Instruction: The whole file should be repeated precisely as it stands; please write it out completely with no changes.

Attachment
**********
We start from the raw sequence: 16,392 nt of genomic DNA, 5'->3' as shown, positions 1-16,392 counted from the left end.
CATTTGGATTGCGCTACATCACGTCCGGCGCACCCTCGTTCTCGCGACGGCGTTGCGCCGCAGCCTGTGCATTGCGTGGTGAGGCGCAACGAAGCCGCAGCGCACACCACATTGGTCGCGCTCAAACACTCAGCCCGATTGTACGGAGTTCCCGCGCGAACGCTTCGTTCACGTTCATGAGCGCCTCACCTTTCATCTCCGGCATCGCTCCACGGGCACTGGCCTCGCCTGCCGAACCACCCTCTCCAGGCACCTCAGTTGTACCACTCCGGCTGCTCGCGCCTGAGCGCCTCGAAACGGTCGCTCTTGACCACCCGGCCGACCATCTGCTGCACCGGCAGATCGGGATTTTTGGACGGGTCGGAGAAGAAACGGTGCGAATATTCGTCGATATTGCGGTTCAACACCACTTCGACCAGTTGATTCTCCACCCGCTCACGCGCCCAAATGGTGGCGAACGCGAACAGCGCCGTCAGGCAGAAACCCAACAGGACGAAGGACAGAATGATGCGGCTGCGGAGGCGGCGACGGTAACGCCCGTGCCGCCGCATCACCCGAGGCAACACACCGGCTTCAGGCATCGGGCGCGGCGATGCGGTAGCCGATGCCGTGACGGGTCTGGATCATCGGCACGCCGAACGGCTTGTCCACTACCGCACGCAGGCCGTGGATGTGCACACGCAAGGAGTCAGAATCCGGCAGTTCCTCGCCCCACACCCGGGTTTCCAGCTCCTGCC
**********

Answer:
We start from the raw sequence: 16,392 nt of genomic DNA, 5'->3' as shown, positions 1-16,392 counted from the left end.
CATTTGGATTGCGCTACATCACGTCCGGCGCACCCTCGTTCTCGCGACGGCGTTGCGCCGCAGCCTGTGCATTGCGTGGTGAGGCGCAACGAAGCCGCAGCGCACACCACATTGGTCGCGCTCAAACACTCAGCCCGATTGTACGGAGTTCCCGCGCGAACGCTTCGTTCACGTTCATGAGCGCCTCACCTTTCATCTCCGGCATCGCTCCACGGGCACTGGCCTCGCCTGCCGAACCACCCTCTCCAGGCACCTCAGTTGTACCACTCCGGCTGCTCGCGCCTGAGCGCCTCGAAACGGTCGCTCTTGACCACCCGGCCGACCATCTGCTGCACCGGCAGATCGGGATTTTTGGACGGGTCGGAGAAGAAACGGTGCGAATATTCGTCGATATTGCGGTTCAACACCACTTCGACCAGTTGATTCTCCACCCGCTCACGCGCCCAAATGGTGGCGAACGCGAACAGCGCCGTCAGGCAGAAACCCAACAGGACGAAGGACAGAATGATGCGGCTGCGGAGGCGGCGACGGTAACGCCCGTGCCGCCGCATCACCCGAGGCAACACACCGGCTTCAGGCATCGGGCGCGGCGATGCGGTAGCCGATGCCGTGACGGGTCTGGATCATCGGCACGCCGAACGGCTTGTCCACTACCGCACGCAGGCCGTGGATGTGCACACGCAAGGAGTCAGAATCCGGCAGTTCCTCGCCCCACACCCGGGTTTCCAGCTCCTGCC